In the dividers 24 there are cutouts 26 which permit the wider portion of the egg to bulge slightly out of the receptacle while having the base of the egg upon the base 20 and 21 of the receptacle. As will be seen in FIG. 2 the raising of the base 20 of receptacle 12 over the level of the base 21 of receptacle 14 which rests upon the surface upon which the whole container is, the wide portion of the egg in container 12 is located above the level of the wide portion of the egg in receptacle 14 thus eliminating the possibility of collision between the eggs inside the container thus avoiding breakage.

It should be noted that the bases of receptacles l4 lie on the first common ground plane and the bases receptacles l2 lie on the second common plane on a higher level.

As will be seen from FIG. 2 it will be seen to be immaterial to the scope lllltl concept of the present invention whether the planes designated are those upon which bases 20 and 2| lie or those upon which irregularities 22 and 23 lie.

I claim:

I. An egg carton comprising a container having a. a plurality of separate receptacles for each egg,

b. each of said receptacles having 1. walls 2. a base joined to said walls upon which base the egg will rest in said receptacle 'cQseparatdrs, said separators being located between and connected to adjacent receptacles, and being appropriate "dimensions to prevent contact between adjacent eggs in such adjacent receptacles,

' wherein said receptacles are arranged in said container in at least two parallel rows provided that a first vertical plane passing through a first axis of each receptacle in a row is perpendicular to a second vertical plane passing through a second axis of adjacent receptacles in adjoining rows, the improvement wherein the base of each alternate receptacle in any row has a first common plane and each other alternate receptacle base in said row as a second common plane wherein said second common plane has a level above said first common plane, further provided that the base of a first receptacle in a given row have a common plane with the base of a first receptacle in a given row have a common plane with the base of a second receptacle in the adjoining row. I

2. An egg carton of claim l wherein each egg receptacle is in the form of a hollow inverted frustum of a cone.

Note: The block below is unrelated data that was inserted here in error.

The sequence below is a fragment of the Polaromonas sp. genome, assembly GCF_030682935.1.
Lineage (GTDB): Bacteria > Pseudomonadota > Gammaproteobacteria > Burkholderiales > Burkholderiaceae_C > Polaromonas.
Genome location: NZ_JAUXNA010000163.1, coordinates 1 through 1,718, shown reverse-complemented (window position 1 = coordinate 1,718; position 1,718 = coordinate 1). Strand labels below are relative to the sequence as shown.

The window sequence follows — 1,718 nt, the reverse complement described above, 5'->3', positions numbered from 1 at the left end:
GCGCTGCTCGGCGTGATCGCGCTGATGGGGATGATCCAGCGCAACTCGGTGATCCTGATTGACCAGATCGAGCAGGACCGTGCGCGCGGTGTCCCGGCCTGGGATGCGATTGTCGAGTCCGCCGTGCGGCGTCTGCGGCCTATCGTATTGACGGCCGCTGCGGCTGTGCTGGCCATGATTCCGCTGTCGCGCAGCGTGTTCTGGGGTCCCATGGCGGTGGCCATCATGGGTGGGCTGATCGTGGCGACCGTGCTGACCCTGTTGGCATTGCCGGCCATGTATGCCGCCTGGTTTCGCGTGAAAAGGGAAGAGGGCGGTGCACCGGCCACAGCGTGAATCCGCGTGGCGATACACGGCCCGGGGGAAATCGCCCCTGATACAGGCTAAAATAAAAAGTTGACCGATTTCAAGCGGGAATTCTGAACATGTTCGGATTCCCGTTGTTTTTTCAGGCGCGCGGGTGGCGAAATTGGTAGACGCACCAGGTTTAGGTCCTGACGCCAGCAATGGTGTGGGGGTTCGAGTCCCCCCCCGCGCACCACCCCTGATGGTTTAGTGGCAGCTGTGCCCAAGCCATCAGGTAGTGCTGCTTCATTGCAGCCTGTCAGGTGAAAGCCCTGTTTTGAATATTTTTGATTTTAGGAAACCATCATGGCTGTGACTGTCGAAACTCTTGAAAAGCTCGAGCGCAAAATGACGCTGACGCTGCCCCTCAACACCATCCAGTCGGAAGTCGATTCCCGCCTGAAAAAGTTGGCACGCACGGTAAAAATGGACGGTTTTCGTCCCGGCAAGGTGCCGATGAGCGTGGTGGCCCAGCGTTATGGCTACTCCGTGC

3. A carton according to claim 2 wherein the separators at a junction of four receptacles constituting two parts of adjacent receptacles in each of two adjoining rows is upwardly tapered.

4 A carton according to claim 1 wherein the carton is constructed of a substantially shock absorbent material k 5. A carton accordingly to claim 4 wherein said shock absorbent material is molded paper pulp. j

Claims (6)

1. An egg carton comprising a container having a. a plurality of separate receptacles for each egg, b. each of said receptacles having 1. walls 2. a base joined to said walls upon which base the egg will rest in said receptacle c. separators, said separators being located between and connected to adjacent receptacles, and being appropriate dimensions to prevent contact between adjacent eggs in such adjacent receptacles, wherein said receptacles are arranged in said container in at least two parallel rows provided that a first vertical plane passing through a first axis of each receptacle in a row is perpendicular to a second vertical plane passing through a second axis of adjacent receptacles in adjoining rows, the improvement wherein the base of each alternate receptacle in any row has a first common plane and each other alternate receptacle base in said row as a second common plane wherein said second common plane has a level above said first common plane, further provided that the base of a first receptacle in a given row have a common plane with the base of a first receptacle in a given row have a common plane with the base of a second receptacle in the adjoining row.